"Even though we don't play the same position, I just thought his mentality, his work rate, the way he was a leader for the team always inspired me," she said. "The fact that I could come across or potentially be another little girl's idol and inspiration now is very humbling. It's a very surreal thing to think of, to be honest, being on posters in little girl's and boy's bedrooms."

That's a prospect that's now very real, with the Lionesses set to star in front of primetime BBC One viewers and sellout crowds next month. That's something of a new experience for former Liverpool loanee England, who missed out on selection for the national team's last major tournament, the 2019 World Cup, a few weeks before her senior international debut. The following season would be her breakthrough campaign in 2019-20, where she ended up scoring the winner in the League Cup final and being named PFA and WSL Player of the Year.

This summer she is one of three number nines in the Lionesses squad, along with the team's record scorer Ellen White and Manchester United's Alessia Russo. England is likely to get some game-time on Friday against the Netherlands in a friendly at Elland Road - a mere 20 miles from her old chippy - particularly in light of the fact that Manchester City's White will unfortunately miss the warm-up fixture after testing positive for Covid-19 this week.

England on the training pitch with manager Sarina Wiegman Credit: GETTY IMAGES

However, as a tournament debutant who describes herself as "probably a late bloomer", England's thoughts are only on the squad's aims, adding: "Being [my] first tournament, the best thing I can do is just make sure that I'm in a good headspace, give everything for the team and make sure I'm a good team-mate through disappointment and victory, and just conduct myself in a manner that I'd be proud.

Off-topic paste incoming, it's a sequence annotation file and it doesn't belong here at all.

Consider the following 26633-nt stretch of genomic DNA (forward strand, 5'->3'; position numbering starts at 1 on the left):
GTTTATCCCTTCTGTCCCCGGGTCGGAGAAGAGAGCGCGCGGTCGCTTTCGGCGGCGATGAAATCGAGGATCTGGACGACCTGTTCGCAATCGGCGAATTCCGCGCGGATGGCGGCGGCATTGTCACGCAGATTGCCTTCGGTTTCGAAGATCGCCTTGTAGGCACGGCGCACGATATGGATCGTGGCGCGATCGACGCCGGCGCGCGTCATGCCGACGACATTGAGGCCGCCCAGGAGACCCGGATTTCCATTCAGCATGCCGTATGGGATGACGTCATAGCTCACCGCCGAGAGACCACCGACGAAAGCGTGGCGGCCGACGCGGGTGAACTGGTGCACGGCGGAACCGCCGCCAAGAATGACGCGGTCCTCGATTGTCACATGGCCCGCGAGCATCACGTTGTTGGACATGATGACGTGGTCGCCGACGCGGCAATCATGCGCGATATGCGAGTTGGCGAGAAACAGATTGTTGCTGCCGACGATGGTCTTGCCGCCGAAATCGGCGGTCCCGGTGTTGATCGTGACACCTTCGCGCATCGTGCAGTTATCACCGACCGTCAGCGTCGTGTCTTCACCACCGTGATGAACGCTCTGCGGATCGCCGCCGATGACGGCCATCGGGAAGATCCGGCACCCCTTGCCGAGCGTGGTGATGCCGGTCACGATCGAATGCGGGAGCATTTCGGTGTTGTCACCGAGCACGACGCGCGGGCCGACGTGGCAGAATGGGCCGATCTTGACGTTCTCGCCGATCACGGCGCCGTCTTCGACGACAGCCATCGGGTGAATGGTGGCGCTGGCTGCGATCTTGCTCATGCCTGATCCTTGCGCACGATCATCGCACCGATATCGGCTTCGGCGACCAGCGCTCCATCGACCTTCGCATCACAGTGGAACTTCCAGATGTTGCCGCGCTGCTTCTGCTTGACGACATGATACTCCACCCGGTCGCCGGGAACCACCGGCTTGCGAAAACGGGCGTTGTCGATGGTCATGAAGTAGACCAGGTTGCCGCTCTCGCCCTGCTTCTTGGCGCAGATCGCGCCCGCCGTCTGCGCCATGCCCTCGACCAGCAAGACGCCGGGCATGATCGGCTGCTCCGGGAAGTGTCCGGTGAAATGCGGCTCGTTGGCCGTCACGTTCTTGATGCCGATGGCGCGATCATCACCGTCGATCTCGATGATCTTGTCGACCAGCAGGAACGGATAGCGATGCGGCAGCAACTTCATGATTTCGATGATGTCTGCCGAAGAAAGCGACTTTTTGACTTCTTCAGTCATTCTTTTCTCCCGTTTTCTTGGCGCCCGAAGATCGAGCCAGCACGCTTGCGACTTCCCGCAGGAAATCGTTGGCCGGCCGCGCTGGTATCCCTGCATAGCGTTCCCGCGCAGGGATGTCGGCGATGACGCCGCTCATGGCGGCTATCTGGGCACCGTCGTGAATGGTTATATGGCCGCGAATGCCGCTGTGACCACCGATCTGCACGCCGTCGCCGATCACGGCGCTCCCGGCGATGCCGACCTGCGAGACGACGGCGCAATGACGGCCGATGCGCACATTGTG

"Obviously, I want to score goals. That's my job; that's what I get paid to do. But depending on game time, or whatever, all I can do is impact as good as I can possibly do and just make sure I leave everything I've got on the field."

England is full of praise for the impact of head coach Sarina Wiegman, who led her former side the Netherlands to the European title on her home soil in 2017, and says: "She's been here; she's done it. I can't wait to see where she's going to take this team.

"Sarina is a phenomenal coach, a very good people person. She manages the players very well. She's someone that's used to winning and she drives us everyday. She expects high standards; she tells us when things aren't right; and she's not shy to be savage and brutal when she needs to be. I think you kind of need that in this environment. If you don't, that's not how you're going to win things. So, I've every trust and belief in what Sarina's intentions are with this group.

"I've worked so hard that part of me thought it probably wouldn't ever come. I have no shame in saying that when Sarina told me I'd been picked that I did cry. I think it was just a flood of emotion on top of the season. Timing is everything and probably in 2019 [for the World Cup], I was still younger, maybe I wasn't as ready as I thought I was. Now I feel like I am ready. So, I'm very lucky and privileged that the hard work I've done has paid off."